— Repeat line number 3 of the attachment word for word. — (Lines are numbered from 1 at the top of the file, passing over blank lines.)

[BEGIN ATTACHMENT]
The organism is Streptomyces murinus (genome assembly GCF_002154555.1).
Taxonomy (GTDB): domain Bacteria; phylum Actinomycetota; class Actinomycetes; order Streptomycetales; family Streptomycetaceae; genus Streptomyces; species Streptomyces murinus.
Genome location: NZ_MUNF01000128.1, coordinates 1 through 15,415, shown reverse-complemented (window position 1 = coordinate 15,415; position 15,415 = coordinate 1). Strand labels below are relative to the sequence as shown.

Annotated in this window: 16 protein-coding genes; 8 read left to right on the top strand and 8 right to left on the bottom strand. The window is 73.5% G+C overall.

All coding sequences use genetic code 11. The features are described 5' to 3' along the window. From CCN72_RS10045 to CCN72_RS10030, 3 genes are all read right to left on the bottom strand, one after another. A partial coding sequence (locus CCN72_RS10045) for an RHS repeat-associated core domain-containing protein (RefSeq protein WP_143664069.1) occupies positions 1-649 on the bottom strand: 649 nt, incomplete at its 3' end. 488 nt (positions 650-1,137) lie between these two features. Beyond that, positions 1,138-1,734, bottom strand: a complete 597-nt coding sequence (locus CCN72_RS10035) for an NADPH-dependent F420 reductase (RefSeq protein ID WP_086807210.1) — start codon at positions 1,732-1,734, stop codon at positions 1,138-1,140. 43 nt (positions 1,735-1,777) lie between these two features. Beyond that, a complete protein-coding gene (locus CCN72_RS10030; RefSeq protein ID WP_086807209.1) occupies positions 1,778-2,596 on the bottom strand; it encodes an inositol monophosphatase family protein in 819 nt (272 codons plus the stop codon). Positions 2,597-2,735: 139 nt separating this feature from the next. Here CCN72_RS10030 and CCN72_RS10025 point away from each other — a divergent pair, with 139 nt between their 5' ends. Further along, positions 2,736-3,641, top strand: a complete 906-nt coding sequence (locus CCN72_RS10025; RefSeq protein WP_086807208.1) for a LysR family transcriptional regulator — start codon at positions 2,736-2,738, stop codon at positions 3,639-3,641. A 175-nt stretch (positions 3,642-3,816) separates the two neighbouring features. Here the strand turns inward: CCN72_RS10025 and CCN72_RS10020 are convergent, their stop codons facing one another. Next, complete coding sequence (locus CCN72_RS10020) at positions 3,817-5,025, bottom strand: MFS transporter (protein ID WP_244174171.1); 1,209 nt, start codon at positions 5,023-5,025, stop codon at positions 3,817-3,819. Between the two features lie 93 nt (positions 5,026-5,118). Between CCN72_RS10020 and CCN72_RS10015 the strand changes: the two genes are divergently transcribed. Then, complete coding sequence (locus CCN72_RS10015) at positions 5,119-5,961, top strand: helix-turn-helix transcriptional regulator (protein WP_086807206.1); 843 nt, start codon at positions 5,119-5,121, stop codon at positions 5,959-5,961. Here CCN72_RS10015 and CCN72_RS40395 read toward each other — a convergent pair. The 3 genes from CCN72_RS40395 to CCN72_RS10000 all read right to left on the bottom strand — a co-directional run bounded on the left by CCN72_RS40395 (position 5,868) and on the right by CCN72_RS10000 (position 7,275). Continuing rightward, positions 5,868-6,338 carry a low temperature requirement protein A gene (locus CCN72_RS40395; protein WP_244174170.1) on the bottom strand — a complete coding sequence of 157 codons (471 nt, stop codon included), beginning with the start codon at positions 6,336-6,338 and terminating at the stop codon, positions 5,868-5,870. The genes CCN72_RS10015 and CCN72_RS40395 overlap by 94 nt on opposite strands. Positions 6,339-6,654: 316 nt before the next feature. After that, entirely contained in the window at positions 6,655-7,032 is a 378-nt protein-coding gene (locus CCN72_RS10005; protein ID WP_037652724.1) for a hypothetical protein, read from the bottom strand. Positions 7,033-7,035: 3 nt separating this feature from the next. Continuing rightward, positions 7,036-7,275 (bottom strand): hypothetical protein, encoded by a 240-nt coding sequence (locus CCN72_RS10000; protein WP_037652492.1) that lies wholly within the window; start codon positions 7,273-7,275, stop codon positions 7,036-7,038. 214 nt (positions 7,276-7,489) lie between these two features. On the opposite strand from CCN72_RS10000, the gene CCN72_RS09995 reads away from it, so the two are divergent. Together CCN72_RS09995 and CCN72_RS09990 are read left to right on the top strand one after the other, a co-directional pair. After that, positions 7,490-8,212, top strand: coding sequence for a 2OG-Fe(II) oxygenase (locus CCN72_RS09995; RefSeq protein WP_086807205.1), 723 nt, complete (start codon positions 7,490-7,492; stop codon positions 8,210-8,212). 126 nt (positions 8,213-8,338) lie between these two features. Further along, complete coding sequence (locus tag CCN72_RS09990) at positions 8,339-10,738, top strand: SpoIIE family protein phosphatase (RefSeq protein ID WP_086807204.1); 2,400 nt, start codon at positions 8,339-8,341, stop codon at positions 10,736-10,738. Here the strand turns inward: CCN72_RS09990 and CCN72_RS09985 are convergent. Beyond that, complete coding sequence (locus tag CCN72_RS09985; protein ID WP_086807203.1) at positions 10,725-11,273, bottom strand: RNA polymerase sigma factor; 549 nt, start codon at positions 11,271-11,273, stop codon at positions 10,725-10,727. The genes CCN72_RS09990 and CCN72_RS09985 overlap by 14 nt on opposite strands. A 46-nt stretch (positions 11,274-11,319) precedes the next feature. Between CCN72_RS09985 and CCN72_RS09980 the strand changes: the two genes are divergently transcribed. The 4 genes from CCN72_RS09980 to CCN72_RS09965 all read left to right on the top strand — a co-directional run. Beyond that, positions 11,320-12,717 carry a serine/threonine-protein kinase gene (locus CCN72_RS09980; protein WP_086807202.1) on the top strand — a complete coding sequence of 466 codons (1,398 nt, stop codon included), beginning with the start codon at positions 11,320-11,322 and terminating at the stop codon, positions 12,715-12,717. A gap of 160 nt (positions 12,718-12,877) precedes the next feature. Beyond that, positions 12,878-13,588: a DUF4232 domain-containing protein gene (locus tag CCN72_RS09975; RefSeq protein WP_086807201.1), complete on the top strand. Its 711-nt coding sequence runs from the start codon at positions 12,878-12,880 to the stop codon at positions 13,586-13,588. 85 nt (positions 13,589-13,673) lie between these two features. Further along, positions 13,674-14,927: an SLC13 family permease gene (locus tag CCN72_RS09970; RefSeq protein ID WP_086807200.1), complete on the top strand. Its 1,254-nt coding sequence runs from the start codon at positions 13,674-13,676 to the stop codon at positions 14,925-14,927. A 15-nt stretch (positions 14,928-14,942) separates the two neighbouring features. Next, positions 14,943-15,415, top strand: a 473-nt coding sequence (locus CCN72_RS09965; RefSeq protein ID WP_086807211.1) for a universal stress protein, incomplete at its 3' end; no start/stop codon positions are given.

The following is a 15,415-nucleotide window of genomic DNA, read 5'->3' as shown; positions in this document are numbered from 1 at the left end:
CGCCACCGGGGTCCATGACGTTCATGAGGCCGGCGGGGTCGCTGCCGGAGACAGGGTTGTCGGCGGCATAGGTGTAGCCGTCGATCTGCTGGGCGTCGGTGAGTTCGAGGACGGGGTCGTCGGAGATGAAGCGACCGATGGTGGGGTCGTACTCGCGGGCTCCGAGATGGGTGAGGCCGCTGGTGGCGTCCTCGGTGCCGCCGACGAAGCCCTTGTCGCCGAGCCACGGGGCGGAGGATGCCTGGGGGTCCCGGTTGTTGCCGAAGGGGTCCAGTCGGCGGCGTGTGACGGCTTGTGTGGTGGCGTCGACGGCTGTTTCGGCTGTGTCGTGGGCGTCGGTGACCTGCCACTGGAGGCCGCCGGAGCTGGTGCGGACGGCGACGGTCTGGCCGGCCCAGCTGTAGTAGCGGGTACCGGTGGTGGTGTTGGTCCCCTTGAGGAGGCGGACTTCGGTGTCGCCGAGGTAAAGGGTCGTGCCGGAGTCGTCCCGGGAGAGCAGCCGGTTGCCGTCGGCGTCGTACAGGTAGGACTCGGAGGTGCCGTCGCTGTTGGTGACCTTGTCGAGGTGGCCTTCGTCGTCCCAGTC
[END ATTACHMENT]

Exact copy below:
Genome location: NZ_MUNF01000128.1, coordinates 1 through 15,415, shown reverse-complemented (window position 1 = coordinate 15,415; position 15,415 = coordinate 1). Strand labels below are relative to the sequence as shown.